New Year Origin
We all know that New Year is a perfect time of celebration, a time to gather with family and friends to say goodbye to the problems of the past and greeting the fortunes that the future holds. But have you ever wondered why January 1 symbols the beginning of the year? Have you ever thought about why we celebrate or rejoice in the way that we do? There are a numerous of superstitious traditions that began many years before that have lost their meaning in absent day.
Typically these traditions were enacted to influence the fortune one would have in the next year. The origins of New Years celebrations are very old approximately thousands of years. In approximately 2000BC the Babylonians celebrated the New Year over an 11-day phase.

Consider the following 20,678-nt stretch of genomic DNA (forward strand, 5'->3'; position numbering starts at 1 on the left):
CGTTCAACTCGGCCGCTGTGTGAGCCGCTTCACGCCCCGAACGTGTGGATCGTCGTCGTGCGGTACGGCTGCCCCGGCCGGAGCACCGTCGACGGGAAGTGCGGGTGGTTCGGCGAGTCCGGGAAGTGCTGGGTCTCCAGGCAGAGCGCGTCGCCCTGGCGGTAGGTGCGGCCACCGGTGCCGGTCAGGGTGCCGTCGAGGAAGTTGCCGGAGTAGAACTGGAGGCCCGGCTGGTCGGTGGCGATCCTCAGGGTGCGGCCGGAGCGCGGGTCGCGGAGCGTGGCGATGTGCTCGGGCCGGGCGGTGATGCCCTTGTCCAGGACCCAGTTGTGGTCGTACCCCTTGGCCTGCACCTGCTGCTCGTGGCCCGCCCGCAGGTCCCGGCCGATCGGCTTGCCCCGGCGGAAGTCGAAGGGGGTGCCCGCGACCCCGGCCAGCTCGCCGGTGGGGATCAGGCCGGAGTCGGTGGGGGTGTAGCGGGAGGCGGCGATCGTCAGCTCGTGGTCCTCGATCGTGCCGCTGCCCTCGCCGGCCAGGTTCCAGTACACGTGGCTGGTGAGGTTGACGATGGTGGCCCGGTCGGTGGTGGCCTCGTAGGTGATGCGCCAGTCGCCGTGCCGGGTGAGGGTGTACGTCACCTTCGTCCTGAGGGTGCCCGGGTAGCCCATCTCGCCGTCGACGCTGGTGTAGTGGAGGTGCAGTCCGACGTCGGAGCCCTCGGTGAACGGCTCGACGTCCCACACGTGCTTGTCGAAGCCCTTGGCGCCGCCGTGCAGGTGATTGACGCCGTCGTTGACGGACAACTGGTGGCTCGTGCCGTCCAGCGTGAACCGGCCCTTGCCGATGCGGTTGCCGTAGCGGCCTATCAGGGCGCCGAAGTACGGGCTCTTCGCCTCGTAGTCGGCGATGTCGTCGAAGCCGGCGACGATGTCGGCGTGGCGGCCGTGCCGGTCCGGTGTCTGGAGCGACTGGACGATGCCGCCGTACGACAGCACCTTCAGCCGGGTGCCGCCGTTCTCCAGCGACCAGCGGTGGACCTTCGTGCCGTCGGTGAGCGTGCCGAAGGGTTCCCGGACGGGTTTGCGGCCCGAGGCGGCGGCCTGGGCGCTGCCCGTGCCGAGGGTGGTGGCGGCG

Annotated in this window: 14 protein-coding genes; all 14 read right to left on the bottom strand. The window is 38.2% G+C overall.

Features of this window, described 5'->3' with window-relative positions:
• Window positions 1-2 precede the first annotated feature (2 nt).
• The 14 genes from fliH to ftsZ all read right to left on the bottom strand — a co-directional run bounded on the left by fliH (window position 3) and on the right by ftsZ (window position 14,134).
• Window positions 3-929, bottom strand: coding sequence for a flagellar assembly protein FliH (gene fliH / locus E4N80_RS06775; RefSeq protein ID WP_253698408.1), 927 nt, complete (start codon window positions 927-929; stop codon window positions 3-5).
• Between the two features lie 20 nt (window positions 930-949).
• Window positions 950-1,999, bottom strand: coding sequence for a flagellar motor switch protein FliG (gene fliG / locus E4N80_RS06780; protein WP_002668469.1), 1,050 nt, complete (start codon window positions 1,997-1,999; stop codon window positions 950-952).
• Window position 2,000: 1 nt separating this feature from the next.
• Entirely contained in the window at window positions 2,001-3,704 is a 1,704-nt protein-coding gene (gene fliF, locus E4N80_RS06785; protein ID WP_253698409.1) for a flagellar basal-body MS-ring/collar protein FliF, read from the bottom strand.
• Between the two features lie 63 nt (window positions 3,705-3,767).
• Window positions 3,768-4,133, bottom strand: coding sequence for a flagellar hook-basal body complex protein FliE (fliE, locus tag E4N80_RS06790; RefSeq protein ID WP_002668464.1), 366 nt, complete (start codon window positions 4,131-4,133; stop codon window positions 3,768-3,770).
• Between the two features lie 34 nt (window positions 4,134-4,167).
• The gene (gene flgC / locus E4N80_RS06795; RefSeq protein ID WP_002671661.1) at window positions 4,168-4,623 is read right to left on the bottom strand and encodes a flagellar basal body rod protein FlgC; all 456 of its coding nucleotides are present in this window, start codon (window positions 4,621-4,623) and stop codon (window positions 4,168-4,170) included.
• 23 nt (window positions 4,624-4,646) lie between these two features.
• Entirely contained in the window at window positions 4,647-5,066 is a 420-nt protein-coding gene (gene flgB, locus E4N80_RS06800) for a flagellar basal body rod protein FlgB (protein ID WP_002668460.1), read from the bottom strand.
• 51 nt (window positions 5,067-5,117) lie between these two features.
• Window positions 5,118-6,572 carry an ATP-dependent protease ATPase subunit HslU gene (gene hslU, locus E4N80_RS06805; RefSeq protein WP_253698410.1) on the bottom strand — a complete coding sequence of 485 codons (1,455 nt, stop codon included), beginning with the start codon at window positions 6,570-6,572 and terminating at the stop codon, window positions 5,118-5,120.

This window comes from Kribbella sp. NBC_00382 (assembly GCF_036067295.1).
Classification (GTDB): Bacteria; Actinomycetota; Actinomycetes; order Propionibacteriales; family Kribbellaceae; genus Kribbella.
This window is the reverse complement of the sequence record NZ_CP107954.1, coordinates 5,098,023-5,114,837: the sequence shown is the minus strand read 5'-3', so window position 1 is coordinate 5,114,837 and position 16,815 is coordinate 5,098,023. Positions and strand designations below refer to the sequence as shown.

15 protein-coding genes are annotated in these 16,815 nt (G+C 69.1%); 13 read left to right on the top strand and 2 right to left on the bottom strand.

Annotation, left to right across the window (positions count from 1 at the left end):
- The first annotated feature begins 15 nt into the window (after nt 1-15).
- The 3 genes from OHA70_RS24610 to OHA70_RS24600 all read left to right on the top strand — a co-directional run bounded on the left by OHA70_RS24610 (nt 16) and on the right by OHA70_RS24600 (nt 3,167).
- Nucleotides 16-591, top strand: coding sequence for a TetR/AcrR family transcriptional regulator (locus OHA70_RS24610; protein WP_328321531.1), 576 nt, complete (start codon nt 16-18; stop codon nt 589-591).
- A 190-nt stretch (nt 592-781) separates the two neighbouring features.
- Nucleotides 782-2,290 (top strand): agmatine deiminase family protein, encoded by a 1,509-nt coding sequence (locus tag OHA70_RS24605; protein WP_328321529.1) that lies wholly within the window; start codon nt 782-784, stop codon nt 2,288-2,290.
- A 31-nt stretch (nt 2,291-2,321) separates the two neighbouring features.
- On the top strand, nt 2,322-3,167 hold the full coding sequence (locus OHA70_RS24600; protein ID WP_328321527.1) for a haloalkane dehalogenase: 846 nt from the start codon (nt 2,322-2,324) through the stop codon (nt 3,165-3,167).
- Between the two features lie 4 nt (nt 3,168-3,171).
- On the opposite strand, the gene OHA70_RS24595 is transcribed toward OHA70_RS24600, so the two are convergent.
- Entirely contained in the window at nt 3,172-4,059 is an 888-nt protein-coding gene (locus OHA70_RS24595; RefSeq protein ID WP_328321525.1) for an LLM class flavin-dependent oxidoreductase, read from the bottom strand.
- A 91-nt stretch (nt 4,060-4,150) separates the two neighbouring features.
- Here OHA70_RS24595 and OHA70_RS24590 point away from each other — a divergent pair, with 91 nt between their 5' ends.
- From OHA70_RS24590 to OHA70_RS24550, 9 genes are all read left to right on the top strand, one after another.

This time did not begin on January 1 as we would expect, it actually started with the first new moon after the first day of spring which also known as the Vernal Equinox. It was not until 153BC that January was declared as the starting of the year by the Romans. The month was named after Janus the mythical god of early period.
The calendar year became much more like that used in current day in 46BC when Julius Caesar established the Julian calendar. Rome is the place where the first time the event of New Year was celebrated in the century of 153 B.C.
The new year was moved from March to January because that was the starting of the civil year, the month that the two newly nominated Roman consulsóthe uppermost officials in the Roman republicóbegan their one-year tenure. But this New Year date was not always widely and strictly observed, and the New Year was still sometimes celebrated on March 1.